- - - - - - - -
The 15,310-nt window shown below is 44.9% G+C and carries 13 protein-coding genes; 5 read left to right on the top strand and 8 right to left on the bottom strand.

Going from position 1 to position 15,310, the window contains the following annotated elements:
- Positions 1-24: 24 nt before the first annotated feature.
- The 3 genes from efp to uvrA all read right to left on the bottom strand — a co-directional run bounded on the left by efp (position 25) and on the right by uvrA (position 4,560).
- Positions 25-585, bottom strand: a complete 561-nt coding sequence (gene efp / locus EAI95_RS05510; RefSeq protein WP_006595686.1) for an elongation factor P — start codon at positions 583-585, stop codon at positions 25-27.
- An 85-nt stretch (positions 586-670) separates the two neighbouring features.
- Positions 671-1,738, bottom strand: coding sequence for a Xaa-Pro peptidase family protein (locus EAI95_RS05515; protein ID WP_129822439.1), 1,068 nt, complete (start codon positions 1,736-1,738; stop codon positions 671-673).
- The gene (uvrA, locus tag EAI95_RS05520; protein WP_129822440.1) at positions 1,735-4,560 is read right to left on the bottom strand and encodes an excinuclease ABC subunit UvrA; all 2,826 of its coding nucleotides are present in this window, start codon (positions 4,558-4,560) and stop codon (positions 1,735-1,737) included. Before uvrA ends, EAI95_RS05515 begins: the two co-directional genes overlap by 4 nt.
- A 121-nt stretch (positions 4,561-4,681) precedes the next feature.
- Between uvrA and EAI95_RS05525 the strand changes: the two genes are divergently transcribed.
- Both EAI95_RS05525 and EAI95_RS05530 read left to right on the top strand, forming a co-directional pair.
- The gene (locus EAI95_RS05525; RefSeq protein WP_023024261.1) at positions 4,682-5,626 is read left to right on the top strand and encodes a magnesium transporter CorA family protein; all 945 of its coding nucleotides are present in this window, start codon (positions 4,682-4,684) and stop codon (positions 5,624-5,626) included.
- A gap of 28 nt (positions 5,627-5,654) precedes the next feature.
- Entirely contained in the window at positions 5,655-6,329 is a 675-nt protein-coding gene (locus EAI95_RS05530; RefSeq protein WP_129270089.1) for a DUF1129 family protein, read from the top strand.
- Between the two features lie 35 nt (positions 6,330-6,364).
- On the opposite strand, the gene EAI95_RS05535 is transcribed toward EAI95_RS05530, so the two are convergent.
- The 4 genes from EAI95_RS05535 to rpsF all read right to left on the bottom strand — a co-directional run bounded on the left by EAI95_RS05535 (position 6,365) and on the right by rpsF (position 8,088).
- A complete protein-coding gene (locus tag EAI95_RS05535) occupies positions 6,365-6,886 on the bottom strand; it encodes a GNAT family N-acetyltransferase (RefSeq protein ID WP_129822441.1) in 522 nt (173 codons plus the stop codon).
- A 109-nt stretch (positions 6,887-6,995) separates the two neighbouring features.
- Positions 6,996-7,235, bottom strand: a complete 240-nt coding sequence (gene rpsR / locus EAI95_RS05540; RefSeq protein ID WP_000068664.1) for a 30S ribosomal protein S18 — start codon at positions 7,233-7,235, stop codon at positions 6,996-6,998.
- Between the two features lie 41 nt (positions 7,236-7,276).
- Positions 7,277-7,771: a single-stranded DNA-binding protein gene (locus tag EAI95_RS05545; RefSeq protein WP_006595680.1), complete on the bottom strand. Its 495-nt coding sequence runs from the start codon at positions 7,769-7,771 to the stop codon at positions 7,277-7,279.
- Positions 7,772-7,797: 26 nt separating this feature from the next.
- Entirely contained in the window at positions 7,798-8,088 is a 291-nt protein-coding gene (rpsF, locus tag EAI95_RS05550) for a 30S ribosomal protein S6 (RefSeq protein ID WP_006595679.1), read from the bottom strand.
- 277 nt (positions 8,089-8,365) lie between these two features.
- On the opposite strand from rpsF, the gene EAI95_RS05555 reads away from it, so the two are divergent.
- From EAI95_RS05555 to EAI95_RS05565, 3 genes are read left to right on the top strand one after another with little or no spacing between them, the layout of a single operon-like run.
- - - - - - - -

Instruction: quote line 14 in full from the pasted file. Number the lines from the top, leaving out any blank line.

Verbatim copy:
- Entirely contained in the window at positions 5,655-6,329 is a 675-nt protein-coding gene (locus EAI95_RS05530; RefSeq protein WP_129270089.1) for a DUF1129 family protein, read from the top strand.